Here's Mike showing off and solving both with Berkowitz and Mike, I'm going to give another solution and then I want to roll back around to that. So actually, let me bring up my close up. Ben is my producer Bitz doing very well in season two. Have you noticed, Ben, I need to switch over to the close up camp there. Ben is actually showing off with both me and my hands in the camera. So Ben is my producer who's had a bit of a drinking problem. And that's not to say specifically an alcohol problem, although that's part of it. But that's in season one. I would ask Ben to switch cameras and almost never would he get me to the right place. All right.

So B Minor is A markward, as Mike pointed out. Let's see if I get my hand in there. So if you don't know about bar codes, let me see how I want to think about explaining this.

Give me just a second, because what I really wanted to talk about is what I call the dead string technique. I'm going to talk about that first and then roll back around to mark words. I call it Danno sted string technique because I haven't seen it taught anywhere else. It's not that I, I see people do it all the time, whether they know what they're doing or if they're just sort of doing it instinctually, I don't know.

I think guitar players are trained are more likely to be taught this technique. But you could players it's left out of all the instructions. So the basic idea is this. I think that ukulele players worry that we've got four strings, so we need to strum all four strings.

Right. The truth of the matter is, at any given time, you can strum any subset of those strings, you might strum three strings like that, you might string strum just two strings.

You're more likely to only strum two strings if you're doing well, I do it and Chuck Berry style stuff that I love.

So there I'm just in the middle, too, and there I'm just hitting the top two.

And I know you can't see the full neck to see where I am.

But does that make sense? Give me a yes or a thumbs up or something, if you understand what I'm saying. You don't have to play all the strings all the time. In fact, for guitar players, Mike, I think you're a guitar player, right? I think the exception, what I'm calling the exception is probably more true for guitar players than the other way around that most of the time on a six string guitar, you don't need to be playing all six strings. You might play a bass note and then strum on the treble strings. We don't have bass notes on the ukulele, so we're much more inclined just to strum all four strings. But step one of Danno dead string system is that you don't need to play all four strings. Step two is to recognize which strings do you not need to play to simplify a chord. And this is where I'm getting closer to answering Claire's questions. So let's use the court as an example.

So D is three fingers across at fret to let me see if I can go all the way to close up. You don't need to see my big mug, Ben. Get me out of this picture. There we go. Thanks, Ben. So you can see here, d'Harcourt is one.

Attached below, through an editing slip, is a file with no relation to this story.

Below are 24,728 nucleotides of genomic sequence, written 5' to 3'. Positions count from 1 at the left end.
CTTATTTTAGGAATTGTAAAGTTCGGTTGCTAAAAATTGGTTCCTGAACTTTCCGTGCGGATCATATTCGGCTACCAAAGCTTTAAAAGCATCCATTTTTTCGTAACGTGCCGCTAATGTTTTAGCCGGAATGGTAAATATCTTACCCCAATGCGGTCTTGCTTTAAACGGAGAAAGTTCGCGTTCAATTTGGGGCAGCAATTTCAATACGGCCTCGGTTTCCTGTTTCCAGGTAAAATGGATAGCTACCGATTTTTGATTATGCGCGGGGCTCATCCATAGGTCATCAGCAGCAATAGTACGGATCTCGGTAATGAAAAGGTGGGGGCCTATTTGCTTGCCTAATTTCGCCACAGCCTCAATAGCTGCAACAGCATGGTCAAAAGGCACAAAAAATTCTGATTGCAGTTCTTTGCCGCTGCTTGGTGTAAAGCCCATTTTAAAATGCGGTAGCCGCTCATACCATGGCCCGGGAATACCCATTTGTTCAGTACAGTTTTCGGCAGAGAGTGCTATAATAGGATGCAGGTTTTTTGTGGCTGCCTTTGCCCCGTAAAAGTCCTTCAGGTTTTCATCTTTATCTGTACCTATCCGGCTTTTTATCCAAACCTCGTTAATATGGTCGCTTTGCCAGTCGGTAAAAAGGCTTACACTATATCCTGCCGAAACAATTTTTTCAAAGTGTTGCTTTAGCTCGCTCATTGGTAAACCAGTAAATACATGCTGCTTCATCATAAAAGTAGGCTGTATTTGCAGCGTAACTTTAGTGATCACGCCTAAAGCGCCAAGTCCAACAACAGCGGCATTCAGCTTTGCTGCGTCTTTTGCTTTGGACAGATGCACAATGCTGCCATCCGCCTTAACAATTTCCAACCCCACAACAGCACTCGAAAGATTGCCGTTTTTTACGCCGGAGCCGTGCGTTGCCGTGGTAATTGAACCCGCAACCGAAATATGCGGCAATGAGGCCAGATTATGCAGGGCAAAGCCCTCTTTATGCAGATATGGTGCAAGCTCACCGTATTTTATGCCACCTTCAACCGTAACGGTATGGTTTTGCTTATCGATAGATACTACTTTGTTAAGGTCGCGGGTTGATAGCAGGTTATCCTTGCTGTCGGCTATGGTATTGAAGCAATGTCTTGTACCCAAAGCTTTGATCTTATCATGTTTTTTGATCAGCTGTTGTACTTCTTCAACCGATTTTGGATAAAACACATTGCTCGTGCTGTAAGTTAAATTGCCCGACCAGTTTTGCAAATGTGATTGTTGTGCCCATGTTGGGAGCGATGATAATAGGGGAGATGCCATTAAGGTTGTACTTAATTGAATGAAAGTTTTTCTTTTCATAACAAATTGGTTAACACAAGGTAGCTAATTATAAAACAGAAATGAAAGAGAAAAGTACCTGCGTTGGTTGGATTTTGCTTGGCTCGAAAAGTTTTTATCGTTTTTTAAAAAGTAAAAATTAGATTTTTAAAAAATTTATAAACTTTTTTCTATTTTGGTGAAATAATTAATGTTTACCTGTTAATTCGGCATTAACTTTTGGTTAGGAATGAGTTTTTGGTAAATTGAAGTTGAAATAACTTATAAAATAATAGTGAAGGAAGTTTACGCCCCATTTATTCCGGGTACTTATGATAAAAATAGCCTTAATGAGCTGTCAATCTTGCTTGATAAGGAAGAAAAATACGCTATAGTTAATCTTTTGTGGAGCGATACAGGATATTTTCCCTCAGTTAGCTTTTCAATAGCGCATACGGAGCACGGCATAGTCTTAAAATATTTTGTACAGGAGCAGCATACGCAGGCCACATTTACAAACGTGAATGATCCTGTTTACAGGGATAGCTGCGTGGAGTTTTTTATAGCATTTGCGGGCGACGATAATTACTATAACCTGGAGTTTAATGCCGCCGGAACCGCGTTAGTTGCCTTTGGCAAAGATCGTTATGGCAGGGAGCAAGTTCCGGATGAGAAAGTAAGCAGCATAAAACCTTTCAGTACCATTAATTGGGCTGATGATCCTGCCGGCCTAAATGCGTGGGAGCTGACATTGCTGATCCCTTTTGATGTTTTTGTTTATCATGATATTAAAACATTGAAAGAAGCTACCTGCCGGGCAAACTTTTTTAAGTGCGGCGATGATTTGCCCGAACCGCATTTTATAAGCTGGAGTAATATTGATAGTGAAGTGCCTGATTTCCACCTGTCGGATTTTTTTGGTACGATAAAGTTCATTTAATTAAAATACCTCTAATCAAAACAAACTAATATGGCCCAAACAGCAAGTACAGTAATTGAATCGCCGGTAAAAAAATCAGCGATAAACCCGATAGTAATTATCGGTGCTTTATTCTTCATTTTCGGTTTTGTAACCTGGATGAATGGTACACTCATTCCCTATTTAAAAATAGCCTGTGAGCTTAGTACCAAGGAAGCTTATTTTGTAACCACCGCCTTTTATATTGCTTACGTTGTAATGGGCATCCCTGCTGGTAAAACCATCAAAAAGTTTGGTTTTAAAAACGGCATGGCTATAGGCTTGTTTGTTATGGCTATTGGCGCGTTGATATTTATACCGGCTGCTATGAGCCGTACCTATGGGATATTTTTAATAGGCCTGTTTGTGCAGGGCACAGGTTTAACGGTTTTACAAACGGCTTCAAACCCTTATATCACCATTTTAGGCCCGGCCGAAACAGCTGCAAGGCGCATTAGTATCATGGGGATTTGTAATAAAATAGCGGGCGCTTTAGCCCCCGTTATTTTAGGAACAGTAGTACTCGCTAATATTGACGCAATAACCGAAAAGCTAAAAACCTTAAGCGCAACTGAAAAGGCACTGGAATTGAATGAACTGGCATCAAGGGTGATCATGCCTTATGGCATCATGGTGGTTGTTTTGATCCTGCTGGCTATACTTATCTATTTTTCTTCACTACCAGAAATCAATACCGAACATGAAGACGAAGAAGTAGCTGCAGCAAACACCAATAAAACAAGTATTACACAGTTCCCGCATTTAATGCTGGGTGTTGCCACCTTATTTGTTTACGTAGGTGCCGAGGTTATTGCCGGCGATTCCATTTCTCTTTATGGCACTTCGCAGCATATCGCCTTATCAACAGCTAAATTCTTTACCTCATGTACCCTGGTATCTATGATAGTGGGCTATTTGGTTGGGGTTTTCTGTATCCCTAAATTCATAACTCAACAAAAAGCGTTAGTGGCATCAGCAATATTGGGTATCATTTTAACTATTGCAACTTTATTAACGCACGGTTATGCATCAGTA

Three, and then the top string is open.

Top string closest to the floor, that's I know it feels backwards, but that is the top string, so that's a deep thought.

Now, I know that's not the chord you're asking about, Claire, but we're using it as a stepping stone to get there. So listen to this. People don't like chord. You're squeezing a lot of fingers into one small space.

You'll see me play it most of the time with the BA.

But here's where the dead string system falls into place. Listen to the four strings, the four notes. OK, I'm going to go from ceiling to floor ceiling. What do you notice anything peculiar about those four notes?

Notice that string for closest to the ceiling has the same sound, the same pitch as string, one closest to the floor. Jane, you nailed it, you beat me to it, ha ha. Who's a smarty pants now? So since it's The Sims, as Jane pointed out, we're duplicating that sound on the bottom string and the top string. We don't need to play them both.

We can simplify and leave one of the strings out. Give me just a second here.

So just making some technical adjustments on the bottle in the back there, which is why I'm having to stop and fuss with these things. All right. So which one do we leave out? Trust me, I could give you a whole explanation about it, but I'm just going to say leave out the one closest to the floor in this case. Now, this is for the court, not the ones Claire was asking about. This is our explanation. So you only need to strum those three strings to get this full sound of the décor.

You don't need that one. So when you're if you're doing precise strumming, you would just strum over those three strings.

But most of the time, you don't have that precision. Most of the time you're flailing away a little wailin away. So what's the secret Danno dead string?

Bury's here and is excited about a dead string system.

You should be, sir. So the string that we're going to deaden is that one. Now, you've heard me talk about muting strings all the time to Muda string or to deadness string. All you do is lightly touch it. So I'm not pressing hard enough to make music.

I'm releasing that pressure just a little bit, and as I release that pressure, it eases from music to just plunky, plunky plunk.

There's a great old song from a Cab Calloway, I think, Mama, I wanna make rhythm, don't want to make music, just want to go to that job.

And that's what we're doing. We don't want to make music. We just want to go we want to get that rhythm on the the dead plastic sound on the strings. All right.